Seed Care

Cool, Dark and Dry

Most seeds will last around two years somewhere dark like a wooden box or a paper bag in the pantry – anywhere that’s cool, dark and dry. We don’t recommend leaving your seeds in the shed or anywhere similar where insects or rodents might raid them (many of them can quite easily chew through bags, boxes and plastic containers!) or they could get too hot.

If you won’t be planting your seeds within a month or two keep them in the ziplock bags fully closed – less oxygen means a longer shelf life. Then store them somewhere dry, dark and cool like the kitchen pantry.

Remove That Moisture!

You could also add a clay based moisture remover like Esorb which is a great moisture protector for your seeds. In fact you can buy some right here. Esorb clay based desiccant can extend the life of your seeds by many months and even years! It’s more environmentally friendly than silica gel-based desiccants and can even be disposed of safely in the regular garbage.

Moisture is the enemy of seed storers and low moisture means a longer shelf life for your seeds!

Seeds store best in low oxygen, low humidity, and low-temperature environments. These moisture absorbers help remove water from the container for a year, possibly longer. You can regenerate them by leaving them in a dehumidifier or in the very hot sun for a day which dries them out again. Use one packet per jar or if storing in a larger container, one packet per litre in size.

Advantages with Esorb Mineral Desiccants

  • Superior performance; at 25°C each sachet can absorb more than 50% of its weight, which is about two times more than products based on silica gel
  • Environmentally friendly
  • Non-toxic material: it can be disposed of with regular waste
  • Does not contain DMF

Pop your seeds in, throw in the packet and seal it up!

Longer Term Storage

Although our seeds are fresh, you’ll get better germination rates if you plant them within six to 12 months. As they age, germination rates will go down and even though some seed varieties last years (the Sacred Lotus is one), some varieties – especially those with high oil content – can have limited lives.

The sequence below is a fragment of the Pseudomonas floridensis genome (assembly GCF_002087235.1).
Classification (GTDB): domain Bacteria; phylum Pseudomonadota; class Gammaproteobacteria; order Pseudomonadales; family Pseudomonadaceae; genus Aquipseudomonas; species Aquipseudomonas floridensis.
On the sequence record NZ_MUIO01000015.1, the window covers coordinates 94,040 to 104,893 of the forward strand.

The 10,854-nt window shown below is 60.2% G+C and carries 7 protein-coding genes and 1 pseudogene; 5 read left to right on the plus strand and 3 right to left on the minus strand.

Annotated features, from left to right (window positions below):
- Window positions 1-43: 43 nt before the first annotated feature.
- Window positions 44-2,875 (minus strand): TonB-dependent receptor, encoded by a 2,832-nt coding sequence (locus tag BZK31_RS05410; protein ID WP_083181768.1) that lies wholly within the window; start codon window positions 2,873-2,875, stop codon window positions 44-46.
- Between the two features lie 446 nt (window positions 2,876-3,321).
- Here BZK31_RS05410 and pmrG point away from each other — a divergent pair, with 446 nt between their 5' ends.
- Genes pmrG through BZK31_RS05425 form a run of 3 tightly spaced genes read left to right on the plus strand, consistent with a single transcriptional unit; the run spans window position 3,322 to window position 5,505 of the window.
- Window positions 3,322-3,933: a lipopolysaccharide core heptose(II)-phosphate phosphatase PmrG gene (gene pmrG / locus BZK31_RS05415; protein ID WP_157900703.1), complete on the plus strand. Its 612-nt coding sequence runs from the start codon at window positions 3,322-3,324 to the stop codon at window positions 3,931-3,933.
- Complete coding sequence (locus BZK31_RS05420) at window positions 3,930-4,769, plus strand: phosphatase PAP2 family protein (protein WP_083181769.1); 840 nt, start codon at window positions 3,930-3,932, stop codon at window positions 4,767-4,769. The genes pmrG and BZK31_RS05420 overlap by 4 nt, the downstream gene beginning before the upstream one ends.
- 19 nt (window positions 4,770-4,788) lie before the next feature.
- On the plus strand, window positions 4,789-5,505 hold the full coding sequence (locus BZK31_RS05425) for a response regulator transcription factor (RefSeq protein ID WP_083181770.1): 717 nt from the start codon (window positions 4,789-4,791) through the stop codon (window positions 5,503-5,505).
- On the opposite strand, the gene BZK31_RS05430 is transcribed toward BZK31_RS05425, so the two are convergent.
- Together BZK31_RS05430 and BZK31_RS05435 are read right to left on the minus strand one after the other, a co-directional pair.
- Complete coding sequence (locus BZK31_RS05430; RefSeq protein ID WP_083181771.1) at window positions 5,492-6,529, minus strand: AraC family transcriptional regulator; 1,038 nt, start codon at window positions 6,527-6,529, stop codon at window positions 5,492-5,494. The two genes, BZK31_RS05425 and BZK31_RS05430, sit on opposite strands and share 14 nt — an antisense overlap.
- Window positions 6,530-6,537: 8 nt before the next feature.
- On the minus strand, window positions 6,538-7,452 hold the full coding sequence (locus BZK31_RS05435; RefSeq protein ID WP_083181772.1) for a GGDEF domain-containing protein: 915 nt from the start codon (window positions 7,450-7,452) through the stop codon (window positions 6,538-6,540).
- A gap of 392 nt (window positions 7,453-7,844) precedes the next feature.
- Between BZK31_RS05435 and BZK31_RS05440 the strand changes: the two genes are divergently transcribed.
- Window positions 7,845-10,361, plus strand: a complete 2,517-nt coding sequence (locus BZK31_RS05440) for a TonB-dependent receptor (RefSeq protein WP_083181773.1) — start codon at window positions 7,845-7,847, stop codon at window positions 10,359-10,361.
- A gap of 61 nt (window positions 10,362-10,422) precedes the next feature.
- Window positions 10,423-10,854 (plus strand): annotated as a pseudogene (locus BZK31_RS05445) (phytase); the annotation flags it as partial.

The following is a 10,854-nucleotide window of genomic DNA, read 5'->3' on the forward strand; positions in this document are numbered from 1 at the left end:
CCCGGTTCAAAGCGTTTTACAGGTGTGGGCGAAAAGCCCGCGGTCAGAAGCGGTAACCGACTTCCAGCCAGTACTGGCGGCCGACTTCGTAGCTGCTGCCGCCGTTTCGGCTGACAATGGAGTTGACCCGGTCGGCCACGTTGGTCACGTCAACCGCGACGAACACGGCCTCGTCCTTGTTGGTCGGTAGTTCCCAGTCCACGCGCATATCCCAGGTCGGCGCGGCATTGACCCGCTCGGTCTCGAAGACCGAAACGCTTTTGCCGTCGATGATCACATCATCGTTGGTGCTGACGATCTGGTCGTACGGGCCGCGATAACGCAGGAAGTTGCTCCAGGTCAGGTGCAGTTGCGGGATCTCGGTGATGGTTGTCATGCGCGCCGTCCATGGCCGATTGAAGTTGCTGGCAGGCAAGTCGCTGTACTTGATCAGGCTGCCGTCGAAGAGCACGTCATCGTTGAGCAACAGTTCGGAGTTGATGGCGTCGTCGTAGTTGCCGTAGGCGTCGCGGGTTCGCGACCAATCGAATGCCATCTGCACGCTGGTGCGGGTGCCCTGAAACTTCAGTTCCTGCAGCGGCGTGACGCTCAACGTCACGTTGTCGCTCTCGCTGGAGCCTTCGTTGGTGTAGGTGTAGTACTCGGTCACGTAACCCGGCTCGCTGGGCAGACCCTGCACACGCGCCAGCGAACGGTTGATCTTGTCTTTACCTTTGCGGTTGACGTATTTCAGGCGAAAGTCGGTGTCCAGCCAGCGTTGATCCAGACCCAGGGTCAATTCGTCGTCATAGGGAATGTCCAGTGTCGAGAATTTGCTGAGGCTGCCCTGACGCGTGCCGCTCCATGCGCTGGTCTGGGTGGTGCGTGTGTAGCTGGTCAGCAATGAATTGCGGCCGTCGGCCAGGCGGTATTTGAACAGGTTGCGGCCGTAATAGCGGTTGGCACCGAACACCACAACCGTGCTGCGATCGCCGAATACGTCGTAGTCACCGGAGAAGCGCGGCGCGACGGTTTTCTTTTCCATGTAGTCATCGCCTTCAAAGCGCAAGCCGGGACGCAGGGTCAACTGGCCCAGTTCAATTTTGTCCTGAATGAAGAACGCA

If you plan to store your seeds for longer than six months just put the sealed ziplock bags in an airtight plastic container and onto a shelf in the fridge – they can last up to seven years like that! When you remove your box from the fridge, put it aside until it’s cooled down to room temperature. That’ll avoid condensation, which will be really hard to remove from the box when you want to put it back in the fridge! If your seeds need special storage conditions we’ll give you all the advice you need in the product description, and our Facebook page is still a great place to talk about storage, planting and everything else.

We do not recommend using metal containers to store seeds, they usually have a poor seal that lets the air in. Neither do we recommend screw lidded jars, those with a lock tight mechanism or an inner seal are usually more effective.

The zip lock bags we supply with the seeds inside and then the whole lot inside a sealed container is generally a great method to keep moisture out!

It’s also a good idea to have a box for each planting season so you don’t have to keep opening them.

Make sure your container is light and vermin proof, completely sealed and left alone until you’re ready to plant. Maybe write a note on the top; SEEDS – KEEP OUT!